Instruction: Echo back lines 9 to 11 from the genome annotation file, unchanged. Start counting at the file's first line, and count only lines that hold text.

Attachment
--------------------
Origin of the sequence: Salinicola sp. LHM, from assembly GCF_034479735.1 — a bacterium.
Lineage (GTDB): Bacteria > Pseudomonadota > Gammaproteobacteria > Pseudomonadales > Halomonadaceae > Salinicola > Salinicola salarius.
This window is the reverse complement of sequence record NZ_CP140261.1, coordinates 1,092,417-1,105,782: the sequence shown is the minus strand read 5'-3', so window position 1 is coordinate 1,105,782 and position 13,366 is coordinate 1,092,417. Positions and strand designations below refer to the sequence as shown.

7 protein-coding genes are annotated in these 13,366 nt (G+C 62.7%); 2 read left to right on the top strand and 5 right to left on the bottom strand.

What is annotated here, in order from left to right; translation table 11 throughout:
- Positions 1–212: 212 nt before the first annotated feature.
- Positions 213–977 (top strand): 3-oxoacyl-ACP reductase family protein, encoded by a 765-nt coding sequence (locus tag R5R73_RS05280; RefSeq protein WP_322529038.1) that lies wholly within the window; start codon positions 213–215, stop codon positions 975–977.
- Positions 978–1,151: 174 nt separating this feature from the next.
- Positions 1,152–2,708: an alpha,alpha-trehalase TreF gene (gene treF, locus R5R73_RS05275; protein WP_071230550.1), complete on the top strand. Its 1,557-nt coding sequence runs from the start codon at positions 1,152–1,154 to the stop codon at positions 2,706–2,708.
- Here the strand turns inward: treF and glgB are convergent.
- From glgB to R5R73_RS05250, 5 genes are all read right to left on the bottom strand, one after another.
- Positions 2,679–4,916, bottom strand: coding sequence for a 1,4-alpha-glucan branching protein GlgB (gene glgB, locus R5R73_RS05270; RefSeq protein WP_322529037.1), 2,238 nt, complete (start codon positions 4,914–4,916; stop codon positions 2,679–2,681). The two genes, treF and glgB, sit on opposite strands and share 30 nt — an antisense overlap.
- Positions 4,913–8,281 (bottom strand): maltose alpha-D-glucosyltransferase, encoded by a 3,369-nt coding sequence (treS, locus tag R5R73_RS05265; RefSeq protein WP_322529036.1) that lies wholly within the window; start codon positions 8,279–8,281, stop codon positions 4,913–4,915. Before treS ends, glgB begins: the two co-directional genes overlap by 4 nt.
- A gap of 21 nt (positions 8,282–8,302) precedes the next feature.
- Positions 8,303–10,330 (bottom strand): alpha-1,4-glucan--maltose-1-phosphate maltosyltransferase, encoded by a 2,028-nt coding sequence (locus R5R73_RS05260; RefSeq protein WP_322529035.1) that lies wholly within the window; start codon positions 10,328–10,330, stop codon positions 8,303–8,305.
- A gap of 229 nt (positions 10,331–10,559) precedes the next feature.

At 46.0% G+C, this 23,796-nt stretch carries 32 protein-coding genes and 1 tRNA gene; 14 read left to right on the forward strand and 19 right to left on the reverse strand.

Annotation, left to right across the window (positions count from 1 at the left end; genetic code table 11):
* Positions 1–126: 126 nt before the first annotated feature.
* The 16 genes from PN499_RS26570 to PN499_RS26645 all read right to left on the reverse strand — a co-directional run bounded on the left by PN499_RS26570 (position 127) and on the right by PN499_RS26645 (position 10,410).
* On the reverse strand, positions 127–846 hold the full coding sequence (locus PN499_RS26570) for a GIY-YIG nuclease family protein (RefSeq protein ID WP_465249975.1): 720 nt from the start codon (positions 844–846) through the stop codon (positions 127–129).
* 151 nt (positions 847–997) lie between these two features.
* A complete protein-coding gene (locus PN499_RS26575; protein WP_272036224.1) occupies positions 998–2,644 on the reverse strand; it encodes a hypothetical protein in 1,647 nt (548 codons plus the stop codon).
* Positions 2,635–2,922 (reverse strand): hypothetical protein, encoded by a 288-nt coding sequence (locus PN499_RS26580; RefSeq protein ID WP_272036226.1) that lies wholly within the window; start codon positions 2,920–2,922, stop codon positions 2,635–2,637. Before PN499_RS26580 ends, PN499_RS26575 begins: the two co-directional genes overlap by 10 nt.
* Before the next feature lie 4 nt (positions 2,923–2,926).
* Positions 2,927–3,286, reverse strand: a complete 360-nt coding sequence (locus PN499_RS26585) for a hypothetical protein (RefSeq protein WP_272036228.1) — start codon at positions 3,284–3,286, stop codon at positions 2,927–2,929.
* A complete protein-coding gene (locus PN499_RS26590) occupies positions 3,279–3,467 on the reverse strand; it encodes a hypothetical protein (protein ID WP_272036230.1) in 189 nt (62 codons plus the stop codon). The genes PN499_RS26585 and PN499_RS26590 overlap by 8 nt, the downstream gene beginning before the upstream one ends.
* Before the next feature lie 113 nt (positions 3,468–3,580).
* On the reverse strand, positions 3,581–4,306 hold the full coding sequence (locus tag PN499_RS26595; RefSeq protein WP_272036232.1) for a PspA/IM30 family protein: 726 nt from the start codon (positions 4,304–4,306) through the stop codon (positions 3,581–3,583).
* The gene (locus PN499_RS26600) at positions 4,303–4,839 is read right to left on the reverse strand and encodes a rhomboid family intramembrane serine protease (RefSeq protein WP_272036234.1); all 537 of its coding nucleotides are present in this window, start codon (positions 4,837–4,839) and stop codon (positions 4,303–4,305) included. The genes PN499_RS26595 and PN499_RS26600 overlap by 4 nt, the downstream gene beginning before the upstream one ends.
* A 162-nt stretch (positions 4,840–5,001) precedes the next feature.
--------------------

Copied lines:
- Positions 1,152–2,708: an alpha,alpha-trehalase TreF gene (gene treF, locus R5R73_RS05275; protein WP_071230550.1), complete on the top strand. Its 1,557-nt coding sequence runs from the start codon at positions 1,152–1,154 to the stop codon at positions 2,706–2,708.
- Here the strand turns inward: treF and glgB are convergent.
- From glgB to R5R73_RS05250, 5 genes are all read right to left on the bottom strand, one after another.